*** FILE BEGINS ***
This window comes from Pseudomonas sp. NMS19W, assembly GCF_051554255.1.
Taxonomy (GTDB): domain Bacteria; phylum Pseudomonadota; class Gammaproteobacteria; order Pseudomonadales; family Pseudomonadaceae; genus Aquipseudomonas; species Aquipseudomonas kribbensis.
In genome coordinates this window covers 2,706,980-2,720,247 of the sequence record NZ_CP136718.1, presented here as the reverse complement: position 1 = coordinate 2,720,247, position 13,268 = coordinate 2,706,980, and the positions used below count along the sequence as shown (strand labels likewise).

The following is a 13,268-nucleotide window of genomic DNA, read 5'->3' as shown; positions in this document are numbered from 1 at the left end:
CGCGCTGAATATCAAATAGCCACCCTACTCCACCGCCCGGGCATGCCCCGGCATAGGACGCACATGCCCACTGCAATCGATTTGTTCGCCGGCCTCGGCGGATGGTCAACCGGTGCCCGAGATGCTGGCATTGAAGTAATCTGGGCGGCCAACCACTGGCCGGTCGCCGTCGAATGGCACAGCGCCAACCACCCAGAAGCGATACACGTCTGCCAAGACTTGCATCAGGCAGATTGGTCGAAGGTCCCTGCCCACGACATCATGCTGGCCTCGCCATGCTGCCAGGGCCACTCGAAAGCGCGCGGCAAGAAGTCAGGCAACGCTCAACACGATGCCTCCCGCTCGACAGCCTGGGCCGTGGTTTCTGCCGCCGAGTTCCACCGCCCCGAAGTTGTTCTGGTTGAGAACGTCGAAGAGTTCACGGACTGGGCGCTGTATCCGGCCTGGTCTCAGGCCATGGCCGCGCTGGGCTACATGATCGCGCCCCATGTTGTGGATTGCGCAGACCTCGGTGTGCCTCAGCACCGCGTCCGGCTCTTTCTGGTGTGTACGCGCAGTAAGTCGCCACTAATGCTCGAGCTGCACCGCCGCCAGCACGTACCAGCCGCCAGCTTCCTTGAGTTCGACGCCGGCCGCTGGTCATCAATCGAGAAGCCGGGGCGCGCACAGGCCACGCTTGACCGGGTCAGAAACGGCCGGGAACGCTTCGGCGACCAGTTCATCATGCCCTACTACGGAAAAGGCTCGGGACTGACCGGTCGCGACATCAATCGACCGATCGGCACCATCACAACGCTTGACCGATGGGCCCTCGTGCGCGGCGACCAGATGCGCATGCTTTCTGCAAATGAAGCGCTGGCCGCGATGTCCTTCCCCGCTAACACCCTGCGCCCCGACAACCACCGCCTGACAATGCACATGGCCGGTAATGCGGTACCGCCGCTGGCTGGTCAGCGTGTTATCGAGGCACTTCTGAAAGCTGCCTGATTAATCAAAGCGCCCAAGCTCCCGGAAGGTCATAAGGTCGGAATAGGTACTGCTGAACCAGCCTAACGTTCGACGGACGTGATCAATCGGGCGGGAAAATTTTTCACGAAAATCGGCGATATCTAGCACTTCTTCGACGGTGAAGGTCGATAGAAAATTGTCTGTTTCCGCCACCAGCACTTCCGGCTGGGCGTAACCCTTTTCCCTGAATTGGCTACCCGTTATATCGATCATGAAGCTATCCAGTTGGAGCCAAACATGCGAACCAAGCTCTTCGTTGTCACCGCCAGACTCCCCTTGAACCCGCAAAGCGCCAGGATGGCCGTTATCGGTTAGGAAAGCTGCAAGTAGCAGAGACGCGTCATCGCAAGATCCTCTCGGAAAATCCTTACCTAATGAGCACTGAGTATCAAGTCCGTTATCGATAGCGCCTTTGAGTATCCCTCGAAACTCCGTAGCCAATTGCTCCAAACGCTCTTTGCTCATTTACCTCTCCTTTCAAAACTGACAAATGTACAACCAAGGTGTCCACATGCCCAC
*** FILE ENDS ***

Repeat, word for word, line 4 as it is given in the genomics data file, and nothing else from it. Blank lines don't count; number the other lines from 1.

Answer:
The following is a 13,268-nucleotide window of genomic DNA, read 5'->3' as shown; positions in this document are numbered from 1 at the left end: